Margin Call Formula
Here’s how to calculate a margin call:
Margin call amount = (Value of investments multiplied by the percentage margin requirement) minus (Amount of investor equity left in margin account)
Here’s the formula using the hypothetical investor example above:
$500 = ($6000 x 0.25%) – ($1,000)
Investors can also calculate the share price at which he or she would be required to post additional funds.
Margin call price = Initial purchase price times (1-borrowed percentage/1-margin requirement percentage)
Again, here’s the formula using the hypothetical case above.
$33.33 a share = $50 x (1-0.50/1-0.25)
How to Cover a Margin Call
When investors receive a margin call, here are their options to fulfill the demand.
1. They can deposit cash into the margin account so that the level of funds is back above the maintenance margin requirement.
2. Investors can deposit securities that aren’t margined.
3. Investors can also sell the securities that are margined in order to meet requirements.
Risks of Margin Trading
Here’s a rundown of some of the risks that can occur from margin trading.
1. An investor can lose more money than they initially deposited.
2. Brokerages and exchange can make changes to their maintenance requirements quickly, meaning an investor may have to put up additional funds on short notice.
3. Should an investor not have the cash on hand to cover a margin call, he or she may have to sell off investments at an inopportune time.
4. Brokerages and exchanges may sell off investments without consulting the investor to cover a margin call.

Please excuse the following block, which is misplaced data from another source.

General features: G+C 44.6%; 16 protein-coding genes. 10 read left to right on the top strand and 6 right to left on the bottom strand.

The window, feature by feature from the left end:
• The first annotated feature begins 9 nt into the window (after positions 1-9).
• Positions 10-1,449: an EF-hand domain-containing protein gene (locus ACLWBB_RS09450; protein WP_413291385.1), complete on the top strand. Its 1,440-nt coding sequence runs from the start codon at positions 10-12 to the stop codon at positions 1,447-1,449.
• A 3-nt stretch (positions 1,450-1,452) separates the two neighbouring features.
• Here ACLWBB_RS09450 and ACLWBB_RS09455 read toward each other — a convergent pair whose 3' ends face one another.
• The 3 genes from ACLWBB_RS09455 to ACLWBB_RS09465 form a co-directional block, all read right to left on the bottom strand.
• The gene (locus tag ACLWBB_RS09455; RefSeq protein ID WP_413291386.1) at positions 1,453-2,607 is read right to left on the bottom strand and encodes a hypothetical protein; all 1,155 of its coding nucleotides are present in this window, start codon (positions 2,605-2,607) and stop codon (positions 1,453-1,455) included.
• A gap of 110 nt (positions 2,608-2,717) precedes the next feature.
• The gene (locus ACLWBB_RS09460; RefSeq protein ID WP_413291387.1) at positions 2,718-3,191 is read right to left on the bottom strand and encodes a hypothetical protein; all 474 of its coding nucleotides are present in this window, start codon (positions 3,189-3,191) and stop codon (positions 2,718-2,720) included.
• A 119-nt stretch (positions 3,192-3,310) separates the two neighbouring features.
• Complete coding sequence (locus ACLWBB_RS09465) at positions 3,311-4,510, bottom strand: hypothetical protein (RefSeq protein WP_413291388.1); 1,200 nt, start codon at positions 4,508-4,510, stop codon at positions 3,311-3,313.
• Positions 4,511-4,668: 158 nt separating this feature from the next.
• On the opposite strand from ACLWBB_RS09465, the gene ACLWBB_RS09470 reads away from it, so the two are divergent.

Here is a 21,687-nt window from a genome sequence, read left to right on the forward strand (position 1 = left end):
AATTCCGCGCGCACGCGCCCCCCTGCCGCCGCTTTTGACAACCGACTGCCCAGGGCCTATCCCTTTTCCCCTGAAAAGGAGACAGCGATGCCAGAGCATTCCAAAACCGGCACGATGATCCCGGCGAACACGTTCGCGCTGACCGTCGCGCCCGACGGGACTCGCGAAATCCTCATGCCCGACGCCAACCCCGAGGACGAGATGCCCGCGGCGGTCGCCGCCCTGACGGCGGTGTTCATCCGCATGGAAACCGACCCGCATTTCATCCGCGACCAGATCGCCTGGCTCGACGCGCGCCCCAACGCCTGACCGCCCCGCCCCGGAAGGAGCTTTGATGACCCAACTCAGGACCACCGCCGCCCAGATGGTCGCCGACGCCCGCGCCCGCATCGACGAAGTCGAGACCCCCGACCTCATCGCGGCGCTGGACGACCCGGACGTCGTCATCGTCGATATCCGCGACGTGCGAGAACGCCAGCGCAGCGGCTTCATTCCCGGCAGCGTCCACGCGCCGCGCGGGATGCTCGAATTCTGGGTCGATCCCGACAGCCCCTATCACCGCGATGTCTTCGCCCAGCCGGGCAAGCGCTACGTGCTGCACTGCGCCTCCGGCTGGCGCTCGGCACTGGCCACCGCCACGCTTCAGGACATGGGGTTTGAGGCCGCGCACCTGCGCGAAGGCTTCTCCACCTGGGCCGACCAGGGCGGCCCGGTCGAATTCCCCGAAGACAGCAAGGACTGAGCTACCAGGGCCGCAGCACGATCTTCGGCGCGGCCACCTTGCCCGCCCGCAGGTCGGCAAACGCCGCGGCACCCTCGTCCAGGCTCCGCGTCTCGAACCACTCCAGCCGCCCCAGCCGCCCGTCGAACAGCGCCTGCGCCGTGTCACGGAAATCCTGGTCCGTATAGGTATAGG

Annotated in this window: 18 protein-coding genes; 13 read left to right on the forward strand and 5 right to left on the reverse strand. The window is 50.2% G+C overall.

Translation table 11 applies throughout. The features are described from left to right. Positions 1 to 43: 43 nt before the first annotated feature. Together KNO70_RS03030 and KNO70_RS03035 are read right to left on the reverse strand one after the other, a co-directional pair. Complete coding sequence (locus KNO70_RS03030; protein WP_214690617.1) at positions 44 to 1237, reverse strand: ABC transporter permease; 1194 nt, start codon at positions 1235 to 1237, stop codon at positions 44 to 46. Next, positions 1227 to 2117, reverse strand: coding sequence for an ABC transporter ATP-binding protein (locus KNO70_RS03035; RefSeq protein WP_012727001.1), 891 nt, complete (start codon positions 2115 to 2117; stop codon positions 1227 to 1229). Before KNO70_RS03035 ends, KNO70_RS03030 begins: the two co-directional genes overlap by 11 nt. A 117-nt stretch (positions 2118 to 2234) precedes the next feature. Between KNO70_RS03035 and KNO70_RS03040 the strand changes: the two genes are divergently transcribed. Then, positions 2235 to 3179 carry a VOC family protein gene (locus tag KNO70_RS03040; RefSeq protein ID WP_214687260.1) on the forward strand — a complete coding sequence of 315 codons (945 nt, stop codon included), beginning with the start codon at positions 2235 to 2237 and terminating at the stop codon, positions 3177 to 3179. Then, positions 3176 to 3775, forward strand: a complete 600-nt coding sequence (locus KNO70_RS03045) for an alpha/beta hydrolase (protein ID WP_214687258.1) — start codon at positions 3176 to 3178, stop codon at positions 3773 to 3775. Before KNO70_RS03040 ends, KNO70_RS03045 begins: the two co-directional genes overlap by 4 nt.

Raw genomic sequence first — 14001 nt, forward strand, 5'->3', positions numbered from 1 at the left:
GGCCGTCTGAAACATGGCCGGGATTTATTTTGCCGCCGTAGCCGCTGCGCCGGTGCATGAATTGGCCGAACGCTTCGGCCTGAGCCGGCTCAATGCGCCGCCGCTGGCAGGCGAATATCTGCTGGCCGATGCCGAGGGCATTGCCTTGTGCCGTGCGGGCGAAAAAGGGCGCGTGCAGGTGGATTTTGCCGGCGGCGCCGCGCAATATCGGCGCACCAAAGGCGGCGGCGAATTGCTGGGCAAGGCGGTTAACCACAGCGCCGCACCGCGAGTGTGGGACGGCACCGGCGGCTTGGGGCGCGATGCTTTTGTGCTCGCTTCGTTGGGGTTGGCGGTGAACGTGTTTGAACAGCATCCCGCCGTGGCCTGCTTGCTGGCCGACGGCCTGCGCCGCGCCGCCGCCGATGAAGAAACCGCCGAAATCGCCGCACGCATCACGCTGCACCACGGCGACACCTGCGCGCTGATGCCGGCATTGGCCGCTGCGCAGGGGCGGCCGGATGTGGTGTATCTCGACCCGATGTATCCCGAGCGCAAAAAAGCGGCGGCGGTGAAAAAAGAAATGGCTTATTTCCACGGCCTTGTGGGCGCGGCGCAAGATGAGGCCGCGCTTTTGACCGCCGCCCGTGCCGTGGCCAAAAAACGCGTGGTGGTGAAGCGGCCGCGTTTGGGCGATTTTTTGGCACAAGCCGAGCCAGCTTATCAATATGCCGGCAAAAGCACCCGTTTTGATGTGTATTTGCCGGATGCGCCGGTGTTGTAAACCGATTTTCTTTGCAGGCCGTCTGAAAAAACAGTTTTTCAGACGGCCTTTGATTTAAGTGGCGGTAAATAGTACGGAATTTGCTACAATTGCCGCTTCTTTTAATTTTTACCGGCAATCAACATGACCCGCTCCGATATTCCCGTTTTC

5. Investors pay interest on the initial borrowed amount, so are therefore exposing themselves to the risk of rising interest rates.
6. Margin trading can amplify volatility in the stock market. If a selloff in stocks leads to multiple margin calls, widespread selling by investors and brokers to meet those demands may add turbulence to the market.
How to Avoid a Margin Call
1. Investors can understand how margin trading and margin calls work and be aware of their broker’s maintenance requirements.
2. Investors can monitor the volatility of the stock or asset that they are investing in.
3. Investors can set aside money for a margin call and calculate the stock’s lowest price at which their broker might call them for a margin call.
4. Investors can pay close attention to news related to the company or industry that they’re invested in and monitor their margin account closely.
5. Investors can use order types that may help protect them, such as limit orders.
Why Do Margin Calls Exist?
Margin calls are designed to protect both the brokerage and the client from bigger losses.
As many investors turn to margin trading to boost their investments, rules on initial deposits and maintenance can also help reduce systemic risk in the market. Borrowing by margin traders has steadily climbed higher in 2020 and was at $654.3 billion in September. That’s near the all-time high of $668.9 billion reached in May 2018.
Margin calls occur when the level of cash in an investor’s trading account falls below a fixed level required by the brokerage firm. While margin trading allows investors to amplify their purchases in markets, margin calls could result in the investor paying more than he or she initially invested.